No where is this misunderstanding more evident than in the results of the North Carolina Teacher Working Conditions Survey—where the amount of non-instructional time available to teachers (or lack thereof) has been linked to higher rates of teacher turnover and to lower rates of student achievement. Time is regularly the area that surveyed teachers express the most dissatisfaction with—and where school leaders look the most clueless. 

Consider the results of this question: "The non-instructional time provided for teachers in my school is sufficient." Percentage of teachers who agreed with this statement:  45%. Percentage of school leaders who agreed with this statement:  76%. 

Crazy, huh? Talk about a gaping maw of misunderstanding! 

And that misunderstanding is understandably frustrating.  As policy makers and parents continue to demand more from teachers (gotta love an accountability culture, don’t you?), they continue to fail to provide the kinds of support—especially time—necessary for meeting new expectations. That’s a failure, plain and simple.  As my boy Richard Elmore says:

Accountability must be a reciprocal process. For every increment of performance I demand from you, I have an equal responsibility to provide you with the capacity to meet that expectation. Likewise, for every investment you make in my skill and knowledge, I have a reciprocal responsibility to demonstrate some new increment in performance. This is the principle of "reciprocity of accountability for capacity." It is the glue that, in the final analysis, will hold accountability systems together (Elmore, 2000).

So where does all of this thinking get me? 

To the following two conclusions:

First, teachers must confidently embrace a bit of change: Our profession has earned the reputation of being the "Boys who Cry Wolf." At every turn, we throw the "I-don’t-have-the-time-or- resources-to-do-my-oh-so-hard-job-well-and-that’s-your-fault-so -woe’s-me-woe’s-me-it’s-just-unfair-we-simply-can’t-do-it- because-we’re-overworked-and-underpaid" card on the table.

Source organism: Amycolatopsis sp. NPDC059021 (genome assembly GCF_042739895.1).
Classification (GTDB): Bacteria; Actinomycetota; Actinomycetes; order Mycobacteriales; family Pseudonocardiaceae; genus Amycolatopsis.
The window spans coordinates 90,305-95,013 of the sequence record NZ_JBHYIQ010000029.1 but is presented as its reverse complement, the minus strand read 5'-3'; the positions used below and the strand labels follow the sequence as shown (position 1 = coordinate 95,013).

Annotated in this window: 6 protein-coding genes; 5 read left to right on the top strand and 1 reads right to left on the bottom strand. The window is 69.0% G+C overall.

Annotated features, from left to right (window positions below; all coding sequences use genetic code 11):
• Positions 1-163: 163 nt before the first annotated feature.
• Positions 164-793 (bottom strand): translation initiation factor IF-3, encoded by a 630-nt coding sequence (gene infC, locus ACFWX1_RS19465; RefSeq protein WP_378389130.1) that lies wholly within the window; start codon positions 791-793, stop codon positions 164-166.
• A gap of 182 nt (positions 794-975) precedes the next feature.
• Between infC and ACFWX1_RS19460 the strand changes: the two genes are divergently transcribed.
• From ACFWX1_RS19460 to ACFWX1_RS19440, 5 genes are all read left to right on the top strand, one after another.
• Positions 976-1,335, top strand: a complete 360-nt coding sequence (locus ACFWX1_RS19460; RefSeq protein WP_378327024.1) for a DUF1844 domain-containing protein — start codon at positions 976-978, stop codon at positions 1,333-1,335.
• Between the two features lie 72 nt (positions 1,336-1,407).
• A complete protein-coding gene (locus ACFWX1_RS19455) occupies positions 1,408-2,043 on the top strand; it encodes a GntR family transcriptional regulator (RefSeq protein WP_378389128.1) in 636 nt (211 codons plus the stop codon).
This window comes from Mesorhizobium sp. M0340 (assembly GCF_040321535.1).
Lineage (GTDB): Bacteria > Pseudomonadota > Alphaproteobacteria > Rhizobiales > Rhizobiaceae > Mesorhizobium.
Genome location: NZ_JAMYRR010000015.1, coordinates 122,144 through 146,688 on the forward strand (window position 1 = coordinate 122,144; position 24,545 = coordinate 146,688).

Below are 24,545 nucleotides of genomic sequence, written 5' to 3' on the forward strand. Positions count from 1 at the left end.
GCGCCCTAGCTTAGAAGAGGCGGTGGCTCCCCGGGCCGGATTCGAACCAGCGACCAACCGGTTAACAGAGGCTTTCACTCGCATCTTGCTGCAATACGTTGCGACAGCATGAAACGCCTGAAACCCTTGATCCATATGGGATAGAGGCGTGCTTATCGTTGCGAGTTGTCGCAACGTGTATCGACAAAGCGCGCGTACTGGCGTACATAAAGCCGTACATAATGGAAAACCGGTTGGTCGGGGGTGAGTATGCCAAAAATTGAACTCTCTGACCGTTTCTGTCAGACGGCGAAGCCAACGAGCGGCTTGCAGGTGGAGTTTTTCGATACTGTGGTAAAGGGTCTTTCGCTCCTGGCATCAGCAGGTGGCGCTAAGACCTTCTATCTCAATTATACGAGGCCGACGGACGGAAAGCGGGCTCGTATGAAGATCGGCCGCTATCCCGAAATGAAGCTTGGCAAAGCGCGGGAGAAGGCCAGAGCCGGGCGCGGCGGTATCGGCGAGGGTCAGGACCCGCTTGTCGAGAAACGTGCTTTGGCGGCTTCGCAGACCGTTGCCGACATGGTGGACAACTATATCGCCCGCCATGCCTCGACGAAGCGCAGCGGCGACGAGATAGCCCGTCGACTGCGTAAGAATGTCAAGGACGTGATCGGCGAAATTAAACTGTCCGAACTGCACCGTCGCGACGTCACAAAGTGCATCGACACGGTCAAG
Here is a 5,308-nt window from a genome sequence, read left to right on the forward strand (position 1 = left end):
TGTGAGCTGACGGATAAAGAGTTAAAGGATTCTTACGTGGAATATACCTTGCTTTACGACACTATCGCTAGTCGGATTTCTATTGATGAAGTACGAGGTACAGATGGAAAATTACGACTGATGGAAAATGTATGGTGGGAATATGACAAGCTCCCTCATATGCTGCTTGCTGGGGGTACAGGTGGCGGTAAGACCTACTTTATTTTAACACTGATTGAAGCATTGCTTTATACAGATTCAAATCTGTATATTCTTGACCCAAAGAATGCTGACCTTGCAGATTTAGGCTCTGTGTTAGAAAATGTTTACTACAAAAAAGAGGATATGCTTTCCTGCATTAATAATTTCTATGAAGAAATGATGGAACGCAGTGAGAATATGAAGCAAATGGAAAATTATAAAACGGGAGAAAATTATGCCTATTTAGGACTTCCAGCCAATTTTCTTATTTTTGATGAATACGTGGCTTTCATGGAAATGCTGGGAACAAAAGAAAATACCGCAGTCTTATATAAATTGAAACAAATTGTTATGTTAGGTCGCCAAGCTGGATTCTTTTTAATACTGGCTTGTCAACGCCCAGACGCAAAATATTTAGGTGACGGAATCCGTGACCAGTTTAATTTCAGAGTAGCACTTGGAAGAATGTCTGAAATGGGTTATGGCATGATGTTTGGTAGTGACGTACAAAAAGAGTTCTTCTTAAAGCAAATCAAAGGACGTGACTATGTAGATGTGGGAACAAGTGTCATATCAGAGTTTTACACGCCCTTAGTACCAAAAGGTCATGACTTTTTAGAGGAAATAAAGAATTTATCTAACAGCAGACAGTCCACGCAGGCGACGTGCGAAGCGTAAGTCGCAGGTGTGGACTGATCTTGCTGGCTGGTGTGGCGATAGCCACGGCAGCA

To lose that stigma—and to regain professional credibility again—we simply must stop shooting down every suggestion and find the capacity within our ranks to improve our own conditions. We’re not as helpless as we like others to think that we are.

Second, policymakers must step up to the plate: My grand-daddy always used to say, "If the dawg’s barkin’, there’s probably a pine cone in his paw." Great saying, right? His ol’ hound dog was one tough cookie. When it got ornery, there was generally some real issue that needed to be resolved. 

The same can be said for teachers. There are real challenges that need to be addressed to enable teachers to succeed in their work. First and foremost, we need to increase the amount of non-instructional time that’s available to every teacher. Yes, this is going to cost a small fortune—but to overlook the need to invest in a teacher’s ability to grow as a learner is pretty short-sighted, isn’t it. 

We also need to invest in the right kinds of digital professional development. Tomorrow is a different world—one that is driven by technology. The rate that content is being created simply outpaces our ability to learn it—which requires a different approach to "mastery" on the part of teachers and students. 

Mastery in the 21st Century is primarily about learning to use technology to retrieve, evaluate, synthesize and manage information—and (more importantly) to network with other learners. "Digitally prepared children" will know how to use web-based tools to create, communicate and collaborate around areas of personal and professional interest. They will be creators–rather than simply consumers—of information.

It’s simply impossible for teachers who have little personal experience with technology to effectively prepare children for this reality.

(Whew—glad I got that off my chest.)   

18 thoughts on “Barkin’ Dawgs and Miserably Poor Policy. . .

  1. Jim

    I’m retired now so I have an old horror story about technology. Our “Tech Coordinator” didn’t want to upgrade from Windows 3.1 to Windows 98. As a result our school spent $10,000 on a DOS testing program not available in 3.1 that no one could run because no teacher knew how to run it in DOS. No one was available to teach them how to run a DOS program. The “Tech Coordinator” said it was really very simple and sent everyone a printout explaining what to do. The money would have been better spent had he simply given each of the teachers a share of the $10,000. To my knowledge I’m the only one who ever opened the program.